Animals raised for food products are often genetically manipulated to produce more food, sooner. Over the past 100 years, for instance, Belgian blue cattle (Bos taurus) have gone from "conventional" morphologies to a "double muscling" phenotype, which is now nearly fixed in the population. This was driven by selection on growth differentiation factor 8 (GDF-8), which impacts muscle conformation. During the 18th and 19th centuries, many British pig (Sus scrofa domesticus) farmers cross-bred their stock with Asian animals in order to introduce genes to increase fattening and speed up maturation. Asian traits can still be found today in breeds like the Berkshire and Middle White--the latter of which also bears the "squashed face" morphology of its Eastern ancestors.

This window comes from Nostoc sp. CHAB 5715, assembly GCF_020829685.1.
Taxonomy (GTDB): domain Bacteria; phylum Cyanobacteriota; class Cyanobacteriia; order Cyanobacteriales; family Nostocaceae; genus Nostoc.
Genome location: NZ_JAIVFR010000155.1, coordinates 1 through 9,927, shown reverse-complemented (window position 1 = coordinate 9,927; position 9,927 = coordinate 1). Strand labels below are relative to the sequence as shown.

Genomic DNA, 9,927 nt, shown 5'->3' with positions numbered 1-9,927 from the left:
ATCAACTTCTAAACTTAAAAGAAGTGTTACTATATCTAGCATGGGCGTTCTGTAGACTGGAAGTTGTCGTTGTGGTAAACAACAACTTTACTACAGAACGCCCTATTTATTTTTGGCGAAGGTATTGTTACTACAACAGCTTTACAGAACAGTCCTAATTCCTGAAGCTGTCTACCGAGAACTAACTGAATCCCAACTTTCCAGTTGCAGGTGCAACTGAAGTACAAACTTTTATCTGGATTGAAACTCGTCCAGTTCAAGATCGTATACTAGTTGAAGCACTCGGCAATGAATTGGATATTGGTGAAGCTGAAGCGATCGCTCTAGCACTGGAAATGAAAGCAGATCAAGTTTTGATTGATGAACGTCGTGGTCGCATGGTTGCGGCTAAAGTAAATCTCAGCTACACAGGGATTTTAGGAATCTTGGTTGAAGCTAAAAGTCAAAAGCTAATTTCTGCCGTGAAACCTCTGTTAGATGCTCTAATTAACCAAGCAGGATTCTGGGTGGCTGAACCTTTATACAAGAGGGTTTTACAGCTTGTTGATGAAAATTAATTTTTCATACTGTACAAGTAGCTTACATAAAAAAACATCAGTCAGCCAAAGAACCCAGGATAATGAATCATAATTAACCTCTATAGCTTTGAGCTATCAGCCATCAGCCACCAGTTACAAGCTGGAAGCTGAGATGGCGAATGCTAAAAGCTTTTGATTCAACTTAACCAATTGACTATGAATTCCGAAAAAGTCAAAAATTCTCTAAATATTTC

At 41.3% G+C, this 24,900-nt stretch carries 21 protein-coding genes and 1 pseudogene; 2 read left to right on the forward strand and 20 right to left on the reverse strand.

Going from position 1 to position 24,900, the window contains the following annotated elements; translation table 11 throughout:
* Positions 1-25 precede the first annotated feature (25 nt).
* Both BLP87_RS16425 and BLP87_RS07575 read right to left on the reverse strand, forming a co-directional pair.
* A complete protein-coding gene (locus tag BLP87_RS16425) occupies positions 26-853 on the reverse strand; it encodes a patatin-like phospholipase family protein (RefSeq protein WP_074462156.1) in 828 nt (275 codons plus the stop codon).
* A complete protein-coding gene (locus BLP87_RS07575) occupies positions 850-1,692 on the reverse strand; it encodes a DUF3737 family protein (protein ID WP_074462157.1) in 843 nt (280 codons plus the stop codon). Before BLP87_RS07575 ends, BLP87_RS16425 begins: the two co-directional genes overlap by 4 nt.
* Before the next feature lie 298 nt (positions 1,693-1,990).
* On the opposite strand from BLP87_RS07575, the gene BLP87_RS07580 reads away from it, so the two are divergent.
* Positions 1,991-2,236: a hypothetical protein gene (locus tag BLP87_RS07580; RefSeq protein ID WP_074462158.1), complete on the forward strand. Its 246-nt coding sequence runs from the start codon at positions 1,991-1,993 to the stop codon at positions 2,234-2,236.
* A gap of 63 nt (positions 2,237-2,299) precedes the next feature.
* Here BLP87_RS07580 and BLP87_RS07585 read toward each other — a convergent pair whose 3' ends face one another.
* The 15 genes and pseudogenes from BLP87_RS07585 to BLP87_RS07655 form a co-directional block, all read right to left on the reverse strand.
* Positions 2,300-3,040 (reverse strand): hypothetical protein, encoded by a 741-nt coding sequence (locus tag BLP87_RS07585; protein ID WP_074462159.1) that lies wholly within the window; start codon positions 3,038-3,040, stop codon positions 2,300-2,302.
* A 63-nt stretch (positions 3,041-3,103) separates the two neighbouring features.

Pigs are also a good example of another process that may occur once animals are domesticated--relaxation of selection pressures that were quite strong in the wild. Wild boar tend to have camouflaging coats, a result of "purifying selection" on the melanocortin 1 receptor (MC1R), which impacts coat color; animals whose pelts were too obvious often did not survive long enough to breed. Since domestic pigs don't need to hide, this pressure has been relaxed, paving the way for the variegated coats we see in many domestic pigs today. In China, however, pigs were exposed to a new selective pressure--one that produced a higher number of black-coated pigs, which were preferred for sacrificial purposes.

(Spotted pigs--common in domestication, rare in the wild)